Significantly, Dr. Singleton built his firm on a strong balance sheet,6 which is important because balance sheet analysis and management have generally become something of a lost art. This is unfortunate because the lack of balance sheet understanding has resulted in significant losses over the years. For example, in his best-selling book The Big Short (NY: Norton, 2010), author Michael Lewis profiles investors who were short financial services firms prior to the 2007-2008 financial crises; in essence, these investors wagered that the value of certain financial services’ securities would decline and they profited handsomely when that wager proved correct. What caused these investors to take such a highly contrarian view at the time? As Mr. Lewis recorded, one of his profiled traders would, “go to meetings with Wall Street CEOs and ask them the most basic questions about their balance sheets. ‘They didn’t know,’ he said. ‘They didn’t know their own balance sheets.’”7 Contrast this statement with the one then Goldman Sachs analyst Lee Cooperman made about Teledyne in 1982:
At a time when American industry is saddled with the most illiquid financial position and highest debt load in the post-World War II period, Teledyne is in its most liquid financial position ever…. The company currently has cash and cash equivalents of nearly $1 billion, no bank debt, and less than $5 million per year of maturing long-term debt in the ten-year period, 1984 – 1993. In addition, at recent levels of profitability, the company (excluding noncash equity accounting earnings) generates approximately $400 million per year of cash flow.
In addition to innovative technologies, Dr. Singleton employed innovative financial strategies to create value, which is arguably the area that he is best known for today. For example, he successfully diversified into financial services, and he employed stock buybacks and spin-offs strategically.
Strategic management requires both analytical decision-making and sound professional judgment. There are generally two ways to develop judgment: experience and historical study. As an industrialist, Dr. Singleton “was a student and an observer of the history of manufacturing. He studied the progress and growth of corporations from the days of Henry Ford to General Motors and how successful corporations grew by acquisitions. He studied the behavior of Jimmy Ling and others who were beginning to grow in this manner.9 He studied the emerging conglomerates Litton, TRW, LTVs, City Investing, Gulf and Western, and General Electric.”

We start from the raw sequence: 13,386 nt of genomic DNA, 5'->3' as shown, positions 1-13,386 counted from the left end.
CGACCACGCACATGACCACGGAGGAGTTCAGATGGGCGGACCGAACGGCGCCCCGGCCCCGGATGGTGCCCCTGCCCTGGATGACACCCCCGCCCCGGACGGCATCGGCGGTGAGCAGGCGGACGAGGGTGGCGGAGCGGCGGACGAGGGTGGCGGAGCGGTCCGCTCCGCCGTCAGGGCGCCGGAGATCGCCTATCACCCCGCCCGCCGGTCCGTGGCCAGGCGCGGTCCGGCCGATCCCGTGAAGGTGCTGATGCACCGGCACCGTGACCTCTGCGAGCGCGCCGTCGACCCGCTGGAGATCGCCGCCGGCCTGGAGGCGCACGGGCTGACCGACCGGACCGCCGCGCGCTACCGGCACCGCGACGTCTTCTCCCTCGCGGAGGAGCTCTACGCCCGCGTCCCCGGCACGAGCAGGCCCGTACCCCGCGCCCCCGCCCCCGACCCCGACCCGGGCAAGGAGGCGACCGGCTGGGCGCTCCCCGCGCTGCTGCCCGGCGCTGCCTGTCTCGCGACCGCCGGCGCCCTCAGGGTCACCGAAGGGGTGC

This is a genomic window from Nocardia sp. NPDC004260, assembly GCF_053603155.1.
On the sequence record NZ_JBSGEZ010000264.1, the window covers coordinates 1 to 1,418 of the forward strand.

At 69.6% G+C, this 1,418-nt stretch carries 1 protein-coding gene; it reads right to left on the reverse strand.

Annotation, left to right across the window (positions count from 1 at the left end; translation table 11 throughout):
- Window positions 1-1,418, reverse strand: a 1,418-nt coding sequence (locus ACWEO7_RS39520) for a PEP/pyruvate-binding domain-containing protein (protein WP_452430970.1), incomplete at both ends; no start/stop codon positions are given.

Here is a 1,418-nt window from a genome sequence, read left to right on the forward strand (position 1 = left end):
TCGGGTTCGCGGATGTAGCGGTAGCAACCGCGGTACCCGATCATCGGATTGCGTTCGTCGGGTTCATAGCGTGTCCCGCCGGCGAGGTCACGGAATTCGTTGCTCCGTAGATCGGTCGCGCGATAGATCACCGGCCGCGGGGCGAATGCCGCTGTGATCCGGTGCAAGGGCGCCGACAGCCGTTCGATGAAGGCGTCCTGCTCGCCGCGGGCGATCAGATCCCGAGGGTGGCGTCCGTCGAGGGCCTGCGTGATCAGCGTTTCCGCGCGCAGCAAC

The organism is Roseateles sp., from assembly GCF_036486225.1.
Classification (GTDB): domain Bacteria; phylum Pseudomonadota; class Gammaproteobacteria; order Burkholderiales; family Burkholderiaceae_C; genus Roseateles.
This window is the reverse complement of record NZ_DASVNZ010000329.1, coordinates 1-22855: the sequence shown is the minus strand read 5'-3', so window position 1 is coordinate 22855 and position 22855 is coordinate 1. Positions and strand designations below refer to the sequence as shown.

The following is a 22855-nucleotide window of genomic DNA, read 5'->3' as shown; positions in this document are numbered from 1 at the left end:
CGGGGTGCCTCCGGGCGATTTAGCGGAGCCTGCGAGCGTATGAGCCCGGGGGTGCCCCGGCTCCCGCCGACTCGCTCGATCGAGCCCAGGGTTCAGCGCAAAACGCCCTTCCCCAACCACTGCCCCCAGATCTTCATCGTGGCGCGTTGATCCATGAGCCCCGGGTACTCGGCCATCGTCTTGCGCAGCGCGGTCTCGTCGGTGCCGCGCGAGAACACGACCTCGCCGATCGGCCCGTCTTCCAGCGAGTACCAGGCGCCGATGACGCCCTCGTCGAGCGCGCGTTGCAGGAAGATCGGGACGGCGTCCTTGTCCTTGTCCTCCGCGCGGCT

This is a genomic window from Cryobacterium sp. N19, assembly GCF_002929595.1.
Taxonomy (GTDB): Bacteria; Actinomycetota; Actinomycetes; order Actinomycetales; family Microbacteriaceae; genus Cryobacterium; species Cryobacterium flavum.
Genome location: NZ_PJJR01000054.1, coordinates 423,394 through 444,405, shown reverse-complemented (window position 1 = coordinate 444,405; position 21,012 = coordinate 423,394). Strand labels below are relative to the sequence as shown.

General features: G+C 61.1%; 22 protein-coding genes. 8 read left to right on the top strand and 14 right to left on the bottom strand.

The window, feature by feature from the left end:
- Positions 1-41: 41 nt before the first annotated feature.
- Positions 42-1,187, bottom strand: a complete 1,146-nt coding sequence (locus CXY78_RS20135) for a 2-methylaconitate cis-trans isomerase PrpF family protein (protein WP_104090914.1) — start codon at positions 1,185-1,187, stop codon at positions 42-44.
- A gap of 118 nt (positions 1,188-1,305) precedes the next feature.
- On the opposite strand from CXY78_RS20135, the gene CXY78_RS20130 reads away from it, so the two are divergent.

Dr. Singleton also used history strategically; for example, in reading Alfred Sloan’s classicmemoir My Years at General Motors (NY: CurrencyDoubleday, 1990 ) he realized, “that for a corporation to grow and to have a strong financial base, it needed to have, as part of itself, an interest in substantial financially oriented institutions.”11 Therefore, Teledyne augmented its technological core competency with insurance businesses, which Dr. Singleton managed remarkably well.
Dr. Singleton also executed strategy very flexibly; for example, he did not manage to a business plan. “Once criticized for not having a business plan, Henry replied that he knew that a lot of people running companies had very definite plans they followed assiduously. ‘But we’re subject to a great number of outside influences on our businesses, and most of them can’t be predicted. So my plan is to stay flexible.’”
Operationally, Dr. Singleton was decidedly hands-on and detail-oriented. For example, when a Teledyne executive was preparing a newly developed navigation system for a demonstration he was on the floor setting it up, “when suddenly he realized that Henry Singleton was on his hands and knees alongside him helping to get the system up and running. ‘I was very surprised. Here was a brilliant man with a doctorate in electrical engineering who undoubtedly knew more about electronics than I would ever learn, helpingme put this systemtogether…. From a leadership standpoint, that was really a lesson for me.’”13 Dr. Singleton hired managers who shared his hands-on, detail-oriented approach; for example, after George Roberts joined Teledyne, Dr. Singleton introduced him to one of his managers whom he described this way: